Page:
to dwell on the dead
does not always mean a descent
into darkness. it is sometimes a feast.
sleeper sharks spend months taking
their fill of a whale’s corpse.
you can call them scavengers,
but scavenge is an ugly synonym
for re-purpose, for nourish, for take
me into your mouth, if it means i will stay
here a while longer.
hunger is how we remember
what is gone.
no one knows what to call
whale bones after dark
except ravaged & exposed & empty.
except a more dead creature.
sometimes i am all four,
desperate for a new pulse
but won’t you call me home,
if only for a moment, won’t you live
in the ivory city of me?
won’t you walk the downtown
of my sternum, each rib: a skyscraper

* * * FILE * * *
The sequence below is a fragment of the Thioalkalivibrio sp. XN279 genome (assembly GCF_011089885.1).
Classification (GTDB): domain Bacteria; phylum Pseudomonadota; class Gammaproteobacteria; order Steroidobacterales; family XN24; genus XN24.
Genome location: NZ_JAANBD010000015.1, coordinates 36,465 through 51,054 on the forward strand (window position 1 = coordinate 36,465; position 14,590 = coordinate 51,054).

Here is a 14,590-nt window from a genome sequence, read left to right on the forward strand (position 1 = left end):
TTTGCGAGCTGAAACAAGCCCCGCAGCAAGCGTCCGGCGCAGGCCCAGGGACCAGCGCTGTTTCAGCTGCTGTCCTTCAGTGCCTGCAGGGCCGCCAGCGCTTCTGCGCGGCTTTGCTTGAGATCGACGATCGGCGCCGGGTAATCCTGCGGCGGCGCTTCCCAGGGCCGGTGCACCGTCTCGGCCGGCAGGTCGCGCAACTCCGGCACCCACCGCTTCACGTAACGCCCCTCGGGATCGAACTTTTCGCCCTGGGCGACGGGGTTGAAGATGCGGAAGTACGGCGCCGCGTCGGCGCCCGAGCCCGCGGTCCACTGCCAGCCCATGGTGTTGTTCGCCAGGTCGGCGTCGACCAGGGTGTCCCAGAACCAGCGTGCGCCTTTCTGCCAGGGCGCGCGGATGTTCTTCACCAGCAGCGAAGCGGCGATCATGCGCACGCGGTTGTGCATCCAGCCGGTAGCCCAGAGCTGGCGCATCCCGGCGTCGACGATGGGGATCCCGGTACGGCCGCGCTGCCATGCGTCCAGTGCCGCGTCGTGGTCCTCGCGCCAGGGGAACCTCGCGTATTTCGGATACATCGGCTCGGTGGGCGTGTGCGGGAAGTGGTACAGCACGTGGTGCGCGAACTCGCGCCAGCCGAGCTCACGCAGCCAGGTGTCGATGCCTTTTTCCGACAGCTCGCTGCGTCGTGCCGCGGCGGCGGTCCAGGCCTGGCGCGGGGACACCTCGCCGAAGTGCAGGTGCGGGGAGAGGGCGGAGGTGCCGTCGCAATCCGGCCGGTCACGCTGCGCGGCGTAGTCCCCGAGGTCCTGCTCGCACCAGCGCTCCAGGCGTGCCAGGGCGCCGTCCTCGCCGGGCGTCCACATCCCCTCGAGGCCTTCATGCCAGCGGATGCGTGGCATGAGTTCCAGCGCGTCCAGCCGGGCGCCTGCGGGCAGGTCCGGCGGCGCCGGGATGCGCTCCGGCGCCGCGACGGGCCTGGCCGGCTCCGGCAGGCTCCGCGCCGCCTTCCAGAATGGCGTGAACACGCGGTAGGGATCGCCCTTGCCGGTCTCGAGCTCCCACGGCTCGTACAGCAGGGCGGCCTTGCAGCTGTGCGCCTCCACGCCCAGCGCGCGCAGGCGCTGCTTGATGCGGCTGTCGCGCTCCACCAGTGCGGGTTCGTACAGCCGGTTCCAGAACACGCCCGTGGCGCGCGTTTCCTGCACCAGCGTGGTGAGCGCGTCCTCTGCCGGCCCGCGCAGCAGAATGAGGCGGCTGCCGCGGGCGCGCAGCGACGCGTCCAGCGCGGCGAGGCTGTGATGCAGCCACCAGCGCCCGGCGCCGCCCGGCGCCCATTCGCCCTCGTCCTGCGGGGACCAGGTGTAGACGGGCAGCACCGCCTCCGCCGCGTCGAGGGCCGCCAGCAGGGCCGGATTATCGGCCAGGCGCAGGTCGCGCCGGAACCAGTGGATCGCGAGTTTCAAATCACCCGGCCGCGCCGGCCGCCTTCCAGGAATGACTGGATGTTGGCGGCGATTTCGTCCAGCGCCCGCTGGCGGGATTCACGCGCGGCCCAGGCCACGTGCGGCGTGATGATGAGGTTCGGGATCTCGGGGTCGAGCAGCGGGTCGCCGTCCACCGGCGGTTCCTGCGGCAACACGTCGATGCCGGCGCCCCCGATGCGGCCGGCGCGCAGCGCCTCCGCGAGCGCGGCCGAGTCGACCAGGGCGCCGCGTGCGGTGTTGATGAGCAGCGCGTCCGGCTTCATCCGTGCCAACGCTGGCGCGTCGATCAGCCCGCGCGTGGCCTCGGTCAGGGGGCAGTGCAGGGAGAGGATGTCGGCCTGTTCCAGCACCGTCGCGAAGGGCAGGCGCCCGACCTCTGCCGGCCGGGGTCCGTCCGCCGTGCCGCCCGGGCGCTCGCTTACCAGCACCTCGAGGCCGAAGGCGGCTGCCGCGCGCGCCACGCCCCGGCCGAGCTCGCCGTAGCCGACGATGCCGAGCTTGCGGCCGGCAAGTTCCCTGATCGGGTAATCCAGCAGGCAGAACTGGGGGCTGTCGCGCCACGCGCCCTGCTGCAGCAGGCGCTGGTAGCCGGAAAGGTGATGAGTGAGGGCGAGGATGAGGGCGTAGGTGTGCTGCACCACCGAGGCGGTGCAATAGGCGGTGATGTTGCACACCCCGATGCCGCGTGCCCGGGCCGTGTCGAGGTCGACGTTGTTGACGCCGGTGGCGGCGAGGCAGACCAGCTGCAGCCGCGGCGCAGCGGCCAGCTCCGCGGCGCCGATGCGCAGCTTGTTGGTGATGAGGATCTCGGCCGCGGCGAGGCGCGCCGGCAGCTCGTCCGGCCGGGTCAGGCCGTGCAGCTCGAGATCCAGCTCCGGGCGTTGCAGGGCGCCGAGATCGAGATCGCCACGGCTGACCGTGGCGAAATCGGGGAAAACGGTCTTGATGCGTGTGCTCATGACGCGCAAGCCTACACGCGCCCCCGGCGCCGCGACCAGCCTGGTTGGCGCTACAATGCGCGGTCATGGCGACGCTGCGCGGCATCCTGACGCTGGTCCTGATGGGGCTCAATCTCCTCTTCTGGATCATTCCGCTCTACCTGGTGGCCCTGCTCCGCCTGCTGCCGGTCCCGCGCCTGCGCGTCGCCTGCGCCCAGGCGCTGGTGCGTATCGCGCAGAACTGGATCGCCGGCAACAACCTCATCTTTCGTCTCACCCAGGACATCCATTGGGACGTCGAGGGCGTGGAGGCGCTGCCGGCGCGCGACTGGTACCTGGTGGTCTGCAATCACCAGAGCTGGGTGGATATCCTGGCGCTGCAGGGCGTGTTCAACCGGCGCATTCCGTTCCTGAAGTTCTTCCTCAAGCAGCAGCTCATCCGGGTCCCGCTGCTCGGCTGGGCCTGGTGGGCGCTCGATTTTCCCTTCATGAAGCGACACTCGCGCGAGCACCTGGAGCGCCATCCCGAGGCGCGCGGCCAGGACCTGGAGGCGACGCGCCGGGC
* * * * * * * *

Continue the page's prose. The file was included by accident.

marquee’d with the names
of those i love, a colony of light
like the fish that settle inside
a whale after its meat is picked.
i don’t believe in immortality
but i know how to live forever.
when i am gone, take my arms
to your mouth. may you taste
the lovers i have held.
take my legs & feet. may you taste
the roads i have walked.
take my heart: this mess
of muscle, engine of joy
& shame. i hope it is not too tough
on your teeth, that your jaw never aches
that you always wish for more.
& when you are done,
i hope you can say
now that was a feast, a meal
worth going to the bottom
of the ocean.
Photo by Dean Pasch